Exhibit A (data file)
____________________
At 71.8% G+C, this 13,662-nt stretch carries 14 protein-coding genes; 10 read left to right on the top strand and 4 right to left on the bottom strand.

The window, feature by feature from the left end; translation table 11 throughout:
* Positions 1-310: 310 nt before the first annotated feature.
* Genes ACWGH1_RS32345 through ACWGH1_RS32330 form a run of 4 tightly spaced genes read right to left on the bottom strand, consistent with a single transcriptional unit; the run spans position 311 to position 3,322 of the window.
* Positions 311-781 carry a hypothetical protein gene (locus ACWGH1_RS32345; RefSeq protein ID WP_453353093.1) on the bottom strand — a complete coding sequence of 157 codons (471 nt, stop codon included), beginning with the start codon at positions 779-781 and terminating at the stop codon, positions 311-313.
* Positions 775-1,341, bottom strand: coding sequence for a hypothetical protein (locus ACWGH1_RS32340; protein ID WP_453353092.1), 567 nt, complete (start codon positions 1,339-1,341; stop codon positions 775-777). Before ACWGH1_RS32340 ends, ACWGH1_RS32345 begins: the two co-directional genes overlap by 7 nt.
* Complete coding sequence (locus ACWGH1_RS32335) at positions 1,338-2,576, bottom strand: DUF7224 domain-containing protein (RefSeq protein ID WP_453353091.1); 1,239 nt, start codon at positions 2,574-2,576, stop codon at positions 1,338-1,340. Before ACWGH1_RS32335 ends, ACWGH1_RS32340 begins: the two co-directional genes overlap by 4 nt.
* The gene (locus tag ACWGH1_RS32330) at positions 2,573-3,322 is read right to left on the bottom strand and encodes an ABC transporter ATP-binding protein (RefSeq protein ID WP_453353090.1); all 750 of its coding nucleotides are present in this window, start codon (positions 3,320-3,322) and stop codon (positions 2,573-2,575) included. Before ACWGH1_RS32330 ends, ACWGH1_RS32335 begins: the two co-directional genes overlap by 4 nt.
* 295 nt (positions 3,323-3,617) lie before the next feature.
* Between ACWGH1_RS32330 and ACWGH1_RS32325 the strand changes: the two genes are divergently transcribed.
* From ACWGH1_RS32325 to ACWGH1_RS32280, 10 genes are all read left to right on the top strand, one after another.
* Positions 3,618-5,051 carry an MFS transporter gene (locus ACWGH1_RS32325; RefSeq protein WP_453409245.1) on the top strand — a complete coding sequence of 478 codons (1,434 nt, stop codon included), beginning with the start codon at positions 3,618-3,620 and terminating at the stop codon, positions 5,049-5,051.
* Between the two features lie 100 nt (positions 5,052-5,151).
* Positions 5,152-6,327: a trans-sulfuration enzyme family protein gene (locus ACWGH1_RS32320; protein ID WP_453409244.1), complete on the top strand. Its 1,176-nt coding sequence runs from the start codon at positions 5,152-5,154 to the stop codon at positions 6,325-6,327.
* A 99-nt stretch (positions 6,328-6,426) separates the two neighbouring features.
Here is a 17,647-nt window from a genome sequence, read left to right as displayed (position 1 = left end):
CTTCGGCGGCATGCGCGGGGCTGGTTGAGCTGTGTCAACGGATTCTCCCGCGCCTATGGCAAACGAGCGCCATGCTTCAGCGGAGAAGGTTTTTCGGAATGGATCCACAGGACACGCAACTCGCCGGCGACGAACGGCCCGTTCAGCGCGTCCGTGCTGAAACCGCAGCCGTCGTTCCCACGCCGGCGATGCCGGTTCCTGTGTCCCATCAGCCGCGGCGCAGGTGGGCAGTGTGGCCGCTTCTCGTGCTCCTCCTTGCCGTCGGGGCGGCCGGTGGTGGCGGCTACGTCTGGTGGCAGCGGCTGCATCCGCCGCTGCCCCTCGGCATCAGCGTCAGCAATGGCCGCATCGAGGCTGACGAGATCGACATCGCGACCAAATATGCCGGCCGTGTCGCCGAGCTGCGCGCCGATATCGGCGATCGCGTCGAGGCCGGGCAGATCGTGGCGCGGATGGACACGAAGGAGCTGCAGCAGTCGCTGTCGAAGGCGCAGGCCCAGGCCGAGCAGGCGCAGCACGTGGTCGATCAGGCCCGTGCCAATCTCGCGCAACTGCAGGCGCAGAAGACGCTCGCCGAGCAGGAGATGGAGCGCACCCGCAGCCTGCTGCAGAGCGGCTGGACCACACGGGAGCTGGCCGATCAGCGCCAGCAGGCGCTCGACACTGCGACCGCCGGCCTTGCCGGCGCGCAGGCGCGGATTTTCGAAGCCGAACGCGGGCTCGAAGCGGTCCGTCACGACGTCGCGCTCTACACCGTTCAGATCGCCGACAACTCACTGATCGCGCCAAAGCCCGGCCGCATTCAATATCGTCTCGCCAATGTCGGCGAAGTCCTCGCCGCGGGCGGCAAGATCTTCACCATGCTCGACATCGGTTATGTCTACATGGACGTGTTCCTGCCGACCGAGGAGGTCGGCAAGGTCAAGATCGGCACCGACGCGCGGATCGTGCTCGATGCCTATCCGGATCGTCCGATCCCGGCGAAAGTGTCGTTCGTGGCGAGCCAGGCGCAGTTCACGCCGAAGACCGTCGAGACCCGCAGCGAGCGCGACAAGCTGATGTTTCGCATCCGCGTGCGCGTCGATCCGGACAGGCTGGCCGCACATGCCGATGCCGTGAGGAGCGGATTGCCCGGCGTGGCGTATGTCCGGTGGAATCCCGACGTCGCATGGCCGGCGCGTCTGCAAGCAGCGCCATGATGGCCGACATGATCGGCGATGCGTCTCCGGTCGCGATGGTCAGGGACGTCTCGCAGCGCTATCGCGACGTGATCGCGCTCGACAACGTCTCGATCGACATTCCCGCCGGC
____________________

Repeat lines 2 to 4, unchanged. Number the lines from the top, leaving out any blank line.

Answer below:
The window, feature by feature from the left end; translation table 11 throughout:
* Positions 1-310: 310 nt before the first annotated feature.
* Genes ACWGH1_RS32345 through ACWGH1_RS32330 form a run of 4 tightly spaced genes read right to left on the bottom strand, consistent with a single transcriptional unit; the run spans position 311 to position 3,322 of the window.